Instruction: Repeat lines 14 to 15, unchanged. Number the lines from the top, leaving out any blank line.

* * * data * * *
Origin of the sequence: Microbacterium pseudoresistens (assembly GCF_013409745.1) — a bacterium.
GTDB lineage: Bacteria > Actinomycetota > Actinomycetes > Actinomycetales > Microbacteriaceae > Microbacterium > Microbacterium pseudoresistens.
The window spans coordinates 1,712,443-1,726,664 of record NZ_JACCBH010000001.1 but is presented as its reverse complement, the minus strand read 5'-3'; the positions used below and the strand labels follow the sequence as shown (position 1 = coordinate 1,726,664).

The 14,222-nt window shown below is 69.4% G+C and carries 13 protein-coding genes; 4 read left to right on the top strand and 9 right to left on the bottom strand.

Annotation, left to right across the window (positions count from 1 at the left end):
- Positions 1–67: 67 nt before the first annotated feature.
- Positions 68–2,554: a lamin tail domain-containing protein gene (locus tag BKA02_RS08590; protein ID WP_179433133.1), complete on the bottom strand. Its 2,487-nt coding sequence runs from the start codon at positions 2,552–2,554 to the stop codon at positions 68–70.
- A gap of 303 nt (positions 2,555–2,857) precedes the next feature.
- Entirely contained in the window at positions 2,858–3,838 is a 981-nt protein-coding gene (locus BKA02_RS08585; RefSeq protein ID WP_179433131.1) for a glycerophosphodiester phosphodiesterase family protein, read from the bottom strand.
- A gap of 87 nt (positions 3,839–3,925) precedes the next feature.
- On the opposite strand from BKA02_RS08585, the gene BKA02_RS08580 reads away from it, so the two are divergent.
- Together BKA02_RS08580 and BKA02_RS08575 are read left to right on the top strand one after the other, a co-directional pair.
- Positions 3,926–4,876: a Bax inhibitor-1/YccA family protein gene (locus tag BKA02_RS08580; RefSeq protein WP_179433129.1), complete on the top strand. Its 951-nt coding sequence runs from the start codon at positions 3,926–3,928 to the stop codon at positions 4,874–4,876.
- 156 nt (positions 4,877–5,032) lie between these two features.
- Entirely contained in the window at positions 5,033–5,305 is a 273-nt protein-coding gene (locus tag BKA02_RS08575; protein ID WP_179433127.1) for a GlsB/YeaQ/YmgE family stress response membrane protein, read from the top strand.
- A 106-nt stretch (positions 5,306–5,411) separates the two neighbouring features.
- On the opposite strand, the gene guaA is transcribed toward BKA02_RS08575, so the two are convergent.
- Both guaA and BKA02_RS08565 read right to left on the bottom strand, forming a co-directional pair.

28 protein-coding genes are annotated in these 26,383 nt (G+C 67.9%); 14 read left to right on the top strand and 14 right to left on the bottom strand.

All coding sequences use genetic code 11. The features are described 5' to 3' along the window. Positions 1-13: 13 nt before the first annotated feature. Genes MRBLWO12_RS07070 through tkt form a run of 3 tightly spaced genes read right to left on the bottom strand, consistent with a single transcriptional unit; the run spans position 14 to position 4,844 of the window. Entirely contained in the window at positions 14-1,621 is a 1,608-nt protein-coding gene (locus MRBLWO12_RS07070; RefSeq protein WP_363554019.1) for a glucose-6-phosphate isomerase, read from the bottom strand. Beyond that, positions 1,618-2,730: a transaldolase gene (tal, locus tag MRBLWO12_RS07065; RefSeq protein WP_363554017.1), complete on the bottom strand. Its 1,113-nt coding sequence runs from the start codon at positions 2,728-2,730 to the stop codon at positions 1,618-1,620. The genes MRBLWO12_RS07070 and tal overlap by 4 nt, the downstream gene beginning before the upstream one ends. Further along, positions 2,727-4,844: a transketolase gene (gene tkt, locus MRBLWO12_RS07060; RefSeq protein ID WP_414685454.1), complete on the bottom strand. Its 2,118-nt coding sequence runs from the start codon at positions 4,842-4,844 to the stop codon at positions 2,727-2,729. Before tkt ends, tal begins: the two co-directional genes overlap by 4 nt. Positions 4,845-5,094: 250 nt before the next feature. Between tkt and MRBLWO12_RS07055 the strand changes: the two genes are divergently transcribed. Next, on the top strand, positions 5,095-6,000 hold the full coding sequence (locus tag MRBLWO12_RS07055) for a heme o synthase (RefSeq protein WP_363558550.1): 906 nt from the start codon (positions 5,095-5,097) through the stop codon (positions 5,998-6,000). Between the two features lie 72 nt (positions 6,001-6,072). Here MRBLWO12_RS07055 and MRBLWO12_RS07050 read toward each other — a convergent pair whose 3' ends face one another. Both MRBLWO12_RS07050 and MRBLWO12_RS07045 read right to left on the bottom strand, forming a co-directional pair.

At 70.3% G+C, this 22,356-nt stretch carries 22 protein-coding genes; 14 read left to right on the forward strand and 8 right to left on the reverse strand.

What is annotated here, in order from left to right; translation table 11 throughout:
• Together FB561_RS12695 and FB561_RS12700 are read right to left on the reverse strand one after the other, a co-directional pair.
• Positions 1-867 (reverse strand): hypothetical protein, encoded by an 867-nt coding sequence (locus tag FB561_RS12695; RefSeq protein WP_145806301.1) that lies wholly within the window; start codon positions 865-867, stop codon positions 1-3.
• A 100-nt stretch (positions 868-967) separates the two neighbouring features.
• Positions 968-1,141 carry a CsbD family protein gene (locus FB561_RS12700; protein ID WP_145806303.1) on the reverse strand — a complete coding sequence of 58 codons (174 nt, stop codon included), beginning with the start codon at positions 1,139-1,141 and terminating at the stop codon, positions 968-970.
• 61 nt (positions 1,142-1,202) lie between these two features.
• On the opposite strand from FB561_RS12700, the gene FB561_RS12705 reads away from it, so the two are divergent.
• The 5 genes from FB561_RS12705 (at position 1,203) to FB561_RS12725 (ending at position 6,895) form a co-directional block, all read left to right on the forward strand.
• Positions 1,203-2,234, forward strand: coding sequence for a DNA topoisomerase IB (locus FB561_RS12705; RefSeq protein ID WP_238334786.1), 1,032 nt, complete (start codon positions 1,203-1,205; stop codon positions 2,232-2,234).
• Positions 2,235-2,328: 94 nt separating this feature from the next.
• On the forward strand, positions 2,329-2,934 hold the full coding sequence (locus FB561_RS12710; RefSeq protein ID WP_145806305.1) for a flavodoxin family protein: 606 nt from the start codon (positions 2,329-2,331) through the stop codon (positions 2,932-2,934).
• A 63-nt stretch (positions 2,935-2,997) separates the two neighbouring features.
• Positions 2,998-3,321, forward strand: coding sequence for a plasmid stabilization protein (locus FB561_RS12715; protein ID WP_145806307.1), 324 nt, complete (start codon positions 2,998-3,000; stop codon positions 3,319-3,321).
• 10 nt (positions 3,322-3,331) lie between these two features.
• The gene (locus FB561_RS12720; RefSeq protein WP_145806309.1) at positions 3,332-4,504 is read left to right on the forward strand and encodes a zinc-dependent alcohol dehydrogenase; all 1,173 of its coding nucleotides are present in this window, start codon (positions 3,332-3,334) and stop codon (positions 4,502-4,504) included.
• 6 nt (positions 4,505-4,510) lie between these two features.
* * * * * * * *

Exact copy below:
- 156 nt (positions 4,877–5,032) lie between these two features.
- Entirely contained in the window at positions 5,033–5,305 is a 273-nt protein-coding gene (locus tag BKA02_RS08575; protein ID WP_179433127.1) for a GlsB/YeaQ/YmgE family stress response membrane protein, read from the top strand.